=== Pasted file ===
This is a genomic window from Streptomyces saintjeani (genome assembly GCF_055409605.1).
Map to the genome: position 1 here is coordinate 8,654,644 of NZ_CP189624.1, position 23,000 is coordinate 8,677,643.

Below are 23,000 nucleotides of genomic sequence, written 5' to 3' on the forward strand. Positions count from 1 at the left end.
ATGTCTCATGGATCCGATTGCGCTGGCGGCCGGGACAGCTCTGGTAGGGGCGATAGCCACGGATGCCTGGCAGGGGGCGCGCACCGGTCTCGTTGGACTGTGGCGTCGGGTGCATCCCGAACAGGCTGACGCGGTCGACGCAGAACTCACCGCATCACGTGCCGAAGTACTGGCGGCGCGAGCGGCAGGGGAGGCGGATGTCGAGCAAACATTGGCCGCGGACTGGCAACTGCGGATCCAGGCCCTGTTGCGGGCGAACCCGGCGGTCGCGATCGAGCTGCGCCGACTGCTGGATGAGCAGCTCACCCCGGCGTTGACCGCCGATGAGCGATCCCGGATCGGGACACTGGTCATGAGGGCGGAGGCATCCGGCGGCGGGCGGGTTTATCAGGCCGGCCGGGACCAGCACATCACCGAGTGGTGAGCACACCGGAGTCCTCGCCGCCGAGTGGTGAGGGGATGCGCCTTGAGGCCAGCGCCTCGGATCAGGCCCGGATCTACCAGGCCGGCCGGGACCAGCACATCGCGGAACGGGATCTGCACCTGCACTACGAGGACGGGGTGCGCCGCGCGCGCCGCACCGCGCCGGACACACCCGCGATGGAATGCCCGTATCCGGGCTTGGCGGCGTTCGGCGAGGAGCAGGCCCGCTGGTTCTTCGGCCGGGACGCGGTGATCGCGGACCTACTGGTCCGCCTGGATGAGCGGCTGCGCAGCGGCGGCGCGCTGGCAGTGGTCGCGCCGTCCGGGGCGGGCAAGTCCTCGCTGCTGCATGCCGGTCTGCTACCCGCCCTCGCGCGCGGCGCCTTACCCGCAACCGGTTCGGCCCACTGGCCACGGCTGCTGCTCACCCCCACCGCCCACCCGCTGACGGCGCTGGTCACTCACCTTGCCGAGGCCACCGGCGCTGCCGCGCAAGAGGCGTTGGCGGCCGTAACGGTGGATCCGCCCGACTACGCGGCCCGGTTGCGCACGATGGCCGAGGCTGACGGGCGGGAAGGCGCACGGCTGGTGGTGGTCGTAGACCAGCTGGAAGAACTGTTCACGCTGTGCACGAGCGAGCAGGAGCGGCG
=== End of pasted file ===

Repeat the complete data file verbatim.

This is a genomic window from Streptomyces saintjeani (genome assembly GCF_055409605.1).
Map to the genome: position 1 here is coordinate 8,654,644 of NZ_CP189624.1, position 23,000 is coordinate 8,677,643.

Below are 23,000 nucleotides of genomic sequence, written 5' to 3' on the forward strand. Positions count from 1 at the left end.
ATGTCTCATGGATCCGATTGCGCTGGCGGCCGGGACAGCTCTGGTAGGGGCGATAGCCACGGATGCCTGGCAGGGGGCGCGCACCGGTCTCGTTGGACTGTGGCGTCGGGTGCATCCCGAACAGGCTGACGCGGTCGACGCAGAACTCACCGCATCACGTGCCGAAGTACTGGCGGCGCGAGCGGCAGGGGAGGCGGATGTCGAGCAAACATTGGCCGCGGACTGGCAACTGCGGATCCAGGCCCTGTTGCGGGCGAACCCGGCGGTCGCGATCGAGCTGCGCCGACTGCTGGATGAGCAGCTCACCCCGGCGTTGACCGCCGATGAGCGATCCCGGATCGGGACACTGGTCATGAGGGCGGAGGCATCCGGCGGCGGGCGGGTTTATCAGGCCGGCCGGGACCAGCACATCACCGAGTGGTGAGCACACCGGAGTCCTCGCCGCCGAGTGGTGAGGGGATGCGCCTTGAGGCCAGCGCCTCGGATCAGGCCCGGATCTACCAGGCCGGCCGGGACCAGCACATCGCGGAACGGGATCTGCACCTGCACTACGAGGACGGGGTGCGCCGCGCGCGCCGCACCGCGCCGGACACACCCGCGATGGAATGCCCGTATCCGGGCTTGGCGGCGTTCGGCGAGGAGCAGGCCCGCTGGTTCTTCGGCCGGGACGCGGTGATCGCGGACCTACTGGTCCGCCTGGATGAGCGGCTGCGCAGCGGCGGCGCGCTGGCAGTGGTCGCGCCGTCCGGGGCGGGCAAGTCCTCGCTGCTGCATGCCGGTCTGCTACCCGCCCTCGCGCGCGGCGCCTTACCCGCAACCGGTTCGGCCCACTGGCCACGGCTGCTGCTCACCCCCACCGCCCACCCGCTGACGGCGCTGGTCACTCACCTTGCCGAGGCCACCGGCGCTGCCGCGCAAGAGGCGTTGGCGGCCGTAACGGTGGATCCGCCCGACTACGCGGCCCGGTTGCGCACGATGGCCGAGGCTGACGGGCGGGAAGGCGCACGGCTGGTGGTGGTCGTAGACCAGCTGGAAGAACTGTTCACGCTGTGCACGAGCGAGCAGGAGCGGCG